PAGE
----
This is not an issue of the Church being unrighteously oppressive toward women or anyone else. This is an issue of God’s eternal family and government structure, one that has been proven to work since the beginning of His kingdom, and people wanting Him to change it to fit their own philosophies.

Isaiah was right on:

“9 That this is a rebellious people, lying children, children that will not hear the law of the Lord:
10 Which say to the seers, See not; and to the prophets, Prophesy not unto us right things, speak unto us smooth things, prophesy deceits:
11 Get you out of the way, turn aside out of the path, cause the Holy One of Israel to cease from before us.” (Isaiah 30:9-11)

Elder Jeffrey R. Holland was also right on:

“Sadly enough, my young friends, it is a characteristic of our age that if people want any gods at all, they want them to be gods who do not demand much, comfortable gods, smooth gods who not only don’t rock the boat but don’t even row it, gods who pat us on the head, make us giggle, then tell us to run along and pick marigolds.

Talk about man creating God in his own image! Sometimes—and this seems the greatest irony of all—these folks invoke the name of Jesus as one who was this kind of “comfortable” God. Really? He who said not only should we not break commandments, but we should not even think about breaking them. And if we do think about breaking them, we have already broken them in our heart. Does that sound like “comfortable” doctrine, easy on the ear and popular down at the village love-in?” (General Conference, April 2014)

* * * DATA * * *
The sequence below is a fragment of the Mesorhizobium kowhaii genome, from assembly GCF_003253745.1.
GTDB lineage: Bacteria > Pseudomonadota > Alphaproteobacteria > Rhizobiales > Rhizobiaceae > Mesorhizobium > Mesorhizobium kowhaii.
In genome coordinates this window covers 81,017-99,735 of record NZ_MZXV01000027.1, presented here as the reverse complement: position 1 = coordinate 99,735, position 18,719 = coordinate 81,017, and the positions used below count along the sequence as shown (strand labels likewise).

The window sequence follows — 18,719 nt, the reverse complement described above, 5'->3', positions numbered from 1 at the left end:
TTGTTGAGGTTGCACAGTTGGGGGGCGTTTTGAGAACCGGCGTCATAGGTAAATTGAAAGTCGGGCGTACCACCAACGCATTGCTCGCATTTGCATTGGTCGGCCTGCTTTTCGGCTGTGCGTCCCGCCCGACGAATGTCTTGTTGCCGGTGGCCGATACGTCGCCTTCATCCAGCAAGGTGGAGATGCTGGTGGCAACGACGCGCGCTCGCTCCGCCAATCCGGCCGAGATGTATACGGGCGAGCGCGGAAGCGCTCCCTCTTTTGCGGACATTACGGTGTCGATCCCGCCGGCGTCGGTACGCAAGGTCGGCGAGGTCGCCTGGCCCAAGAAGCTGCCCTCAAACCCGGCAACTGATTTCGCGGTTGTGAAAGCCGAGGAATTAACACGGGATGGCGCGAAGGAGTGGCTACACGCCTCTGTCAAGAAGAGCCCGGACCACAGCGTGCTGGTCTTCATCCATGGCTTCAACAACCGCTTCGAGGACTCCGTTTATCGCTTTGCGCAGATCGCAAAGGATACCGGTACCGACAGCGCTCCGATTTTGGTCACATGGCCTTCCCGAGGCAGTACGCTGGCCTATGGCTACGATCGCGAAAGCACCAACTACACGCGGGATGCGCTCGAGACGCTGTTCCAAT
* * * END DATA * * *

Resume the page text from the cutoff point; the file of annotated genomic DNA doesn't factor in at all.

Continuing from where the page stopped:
When we embrace the liberal philosophies of the world, whether it be about women and the priesthood, or gay marriage, or women wearing pants to church to be equal to men (remember that one?), or all worthy male members of the church receiving the priesthood, we are showing that we care more about those philosophies than pleasing God. We show that we trust the world more than we trust God. In effect, we are choosing another god in place of the One who created us and who is our Father.

Satan can make worldly philosophies appear to be sensible. That is where the Gift of the Holy Ghost is so important. The power of discernment that is part of that gift is critical to our being able to avoid pitfalls like this.

The ‘support’ websites for people who struggle with their faith are not helpful in genuinely returning to the church. Rather, they manufacture even more justifications for dissident views, and a latent further distancing from the influence of the Holy Ghost. They are populated by others who lack the faith to approach God, and the desire and humility to do things His way.  

In the book of First Nephi in the Book of Mormon, when Lehi was taking his family out of Jerusalem in 600 B.C. and going… they didn’t yet know where… Laman and Lemuel rebelled… they whined and sniveled. They questioned their authority figure, their father, who happened to be a prophet of God. They beat up their younger brother (Nephi) who didn’t agree with their rebellion. They even threatened their own parents on the ship if they even verbalized support for Nephi.

But what did Nephi do during this time? He went to the Lord for his answers. He didn’t rebel. He didn’t go find a support group of fellow strugglers who were trying to find a sugar-coated, roundabout way to reconcile instead of doing what they should have and turn directly to their God. He didn’t publicly whine and murmur and criticize. He did it right. He went right to the source. Again I quote: